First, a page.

ANN ARBOR, MICH., SEPT. 29 -- There are times when the difference between a monumental victory and a crushing defeat is a fine line -- and it doesn't take much to trip across it. Maryland tripped and fell today, 45-17, at Michigan Stadium to a sixth-ranked Michigan team that was ripe for the taking.

The Terrapins -- particularly their defense -- had plenty to do with the Wolverines' troubles, virtually shutting down Michigan's vaunted offense while forcing three turnovers. Michigan (3-1) entered the game with the nation's leading rusher, tailback Jon Vaughn, and ranked seventh in total offense.

However, Vaughn finished with just 89 yards -- about 150 under his average -- and the rest of the Wolverines floundered against a defense that performed much better than other, more highly touted teams.

"We watched films of Michigan's games against Notre Dame and UCLA and their defenses were horrible, they played scared," said linebacker Scott Whittier. "We were hitting Michigan just as hard as they were hitting us -- they just put the ball in the end zone more."

Maryland was unable to match the Wolverines in that category because of mental and physical errors. In the first quarter, for example, Dan DeArmas was just short on a 46-yard field goal -- three plays after a five-yard illegal procedure penalty and right after quarterback Scott Zolak short-armed an incomplete pass to Norris Hanes while running back Darren Colvin stood wide open in the flat.

Michigan also enjoyed great field position because of Maryland's poor coverage on special teams. The Wolverines averaged 32.3 yards on kickoff returns and 12.8 on punt returns. In eight second-half possessions, Michigan started in Maryland territory five times.

Meanwhile, Maryland (3-2) continued its season-long habit of committing turnovers and squelching scoring opportunities. Zolak broke his team single-game record with 29 completions in 45 attempts for 264 yards, but the mark was made hollow by three first-half interceptions.

The senior also lost two fumbles (once when the football was snapped before Zolak expected it) as the Terrapins totaled six turnovers.

Michigan scored after three of the miscues, including a 27-yard interception return by Martin Davis 56 seconds into the game. One play after Zolak's second interception, Michigan quarterback Elvis Grbac hit Desmond Howard with a 37-yard touchdown pass.

The third Wolverines' interception, by cornerback Lance Dottin at the Michigan 4-yard line with four seconds left in the half, cost Maryland a chance to go into the locker room down by perhaps 21-17 instead of 21-10.

"When you throw that much you're going to take some chances, but you don't want turnovers because they put you in the hole," said Zolak. "We're playing tougher teams every week; I'm trying to make a lot of stuff happen. I didn't do it today but I'm not going to stop. I'm not going to do anything differently."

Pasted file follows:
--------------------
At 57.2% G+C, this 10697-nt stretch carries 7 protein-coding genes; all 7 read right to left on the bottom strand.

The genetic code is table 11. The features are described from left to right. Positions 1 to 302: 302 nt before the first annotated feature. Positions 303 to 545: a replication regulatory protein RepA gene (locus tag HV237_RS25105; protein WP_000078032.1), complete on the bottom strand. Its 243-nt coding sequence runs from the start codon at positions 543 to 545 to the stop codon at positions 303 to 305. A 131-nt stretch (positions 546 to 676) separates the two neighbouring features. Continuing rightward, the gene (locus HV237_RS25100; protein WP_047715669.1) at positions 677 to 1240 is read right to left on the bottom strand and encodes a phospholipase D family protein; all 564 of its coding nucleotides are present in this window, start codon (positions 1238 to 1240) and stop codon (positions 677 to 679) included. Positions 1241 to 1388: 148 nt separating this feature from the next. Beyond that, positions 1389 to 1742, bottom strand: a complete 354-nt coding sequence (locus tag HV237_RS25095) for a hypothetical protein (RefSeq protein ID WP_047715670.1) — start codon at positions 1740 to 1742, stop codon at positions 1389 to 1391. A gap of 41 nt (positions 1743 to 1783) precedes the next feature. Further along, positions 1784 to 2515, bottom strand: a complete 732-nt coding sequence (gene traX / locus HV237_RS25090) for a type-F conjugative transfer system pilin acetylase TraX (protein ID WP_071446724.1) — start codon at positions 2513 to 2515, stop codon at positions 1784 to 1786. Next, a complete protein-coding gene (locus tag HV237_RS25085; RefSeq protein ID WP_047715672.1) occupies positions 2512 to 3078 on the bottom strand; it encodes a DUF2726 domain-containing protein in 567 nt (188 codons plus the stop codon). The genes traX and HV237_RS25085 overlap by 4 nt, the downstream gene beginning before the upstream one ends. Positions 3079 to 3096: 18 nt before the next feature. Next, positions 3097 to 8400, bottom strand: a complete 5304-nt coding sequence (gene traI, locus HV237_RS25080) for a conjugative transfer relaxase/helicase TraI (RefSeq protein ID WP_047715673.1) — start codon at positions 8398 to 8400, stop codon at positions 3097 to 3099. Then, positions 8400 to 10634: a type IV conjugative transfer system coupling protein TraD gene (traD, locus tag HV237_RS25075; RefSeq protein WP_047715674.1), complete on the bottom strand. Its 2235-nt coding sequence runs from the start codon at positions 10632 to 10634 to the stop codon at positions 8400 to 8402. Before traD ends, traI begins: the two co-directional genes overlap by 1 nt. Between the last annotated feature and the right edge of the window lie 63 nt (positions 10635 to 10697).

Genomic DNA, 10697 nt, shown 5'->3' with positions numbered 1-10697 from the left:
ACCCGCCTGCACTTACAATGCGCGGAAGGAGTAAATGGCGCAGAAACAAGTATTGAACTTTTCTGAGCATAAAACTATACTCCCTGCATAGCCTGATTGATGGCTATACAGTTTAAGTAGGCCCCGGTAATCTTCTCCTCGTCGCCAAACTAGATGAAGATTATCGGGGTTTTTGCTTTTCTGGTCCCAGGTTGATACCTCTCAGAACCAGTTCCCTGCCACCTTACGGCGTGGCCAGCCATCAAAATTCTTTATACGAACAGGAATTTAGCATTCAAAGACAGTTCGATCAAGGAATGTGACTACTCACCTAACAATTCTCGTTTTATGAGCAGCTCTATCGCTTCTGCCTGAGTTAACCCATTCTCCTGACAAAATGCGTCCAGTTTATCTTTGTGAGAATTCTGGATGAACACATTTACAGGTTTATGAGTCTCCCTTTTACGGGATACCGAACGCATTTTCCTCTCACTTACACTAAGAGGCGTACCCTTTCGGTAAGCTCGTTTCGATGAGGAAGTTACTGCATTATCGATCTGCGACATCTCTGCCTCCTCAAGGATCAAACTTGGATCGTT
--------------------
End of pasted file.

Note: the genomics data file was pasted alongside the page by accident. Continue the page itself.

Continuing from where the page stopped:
As has been the case all season, the offense was effective -- but only in spurts. Maryland rushed for a season-high 93 yards (131 minus the 38 yards lost on four sacks of Zolak), with Troy Jackson picking up 89 before a knee injury sidelined him in the second half.

After Davis's game-opening touchdown, the Terrapins marched 69 yards to score on a 32-yard DeArmas field goal; on their first possession of the second half, they went 74 yards in 12 plays, Andre Vaughn scoring on a second-effort, two-yard run to bring Maryland within four.

However, that's when things began to turn back in Michigan's favor. The ensuing kickoff was returned 40 yards by Derrick Alexander, and Michigan started a 59-yard, nine-play drive that ended with a three-yard touchdown pass from Grbac to Jarrod Bunch that put Michigan up, 28-17.

"If we could have held them there it could've been a different game," said linebacker Glenn Page. "They kicked our butts on that series. Once they hit you they stayed with you. They never let up."

On the first play after Bunch's touchdown, Zolak was sacked by T.J. Osman, losing the ball to the Michigan nose tackle on the Maryland 7. The Terrapins forced Michigan to settle for a 22-yard field goal by J.D. Carlson, making the score 31-17.

But Maryland punted after three plays, with Michigan taking over on the Terrapins 48. After a first down, Vaughn broke his longest run of the day, for 26 yards on a draw that moved the ball to the 7.

"That was the play that killed us," said Whittier.

Three plays later Vaughn scored from two yards to put the game out of reach. He and most of the other first-stringers on both teams were long gone when Ken Sollom found Kevin Owen with a 37-yard pass with 5:05 remaining to complete the scoring.

If there was any good news for Maryland, apart from the defensive effort and the improved running game, it was the fact that the team apparently got through the afternoon without any major injuries.

The Terrapins' slide to last season's 3-7-1 record really began when Maryland left Ann Arbor with a 41-21 loss and a long list of injuries that ultimately proved too much.

Beside Jackson, Maryland lost H-back Frank Wycheck (bruised back and pinched nerve) and tight end Bret Boehly (bruised ribs) in the first half. After intermission, defensive backs Mike Thomas (twisted knee) and Bill Inge (bruised sternum) were forced to the sidelines, but team officials were hopeful all would be able to return for next Saturday's game against Georgia Tech.

"The key will be where we are {physically} next week -- we have to bounce back," said Terps Coach Joe Krivak. "We have six tough weekends left."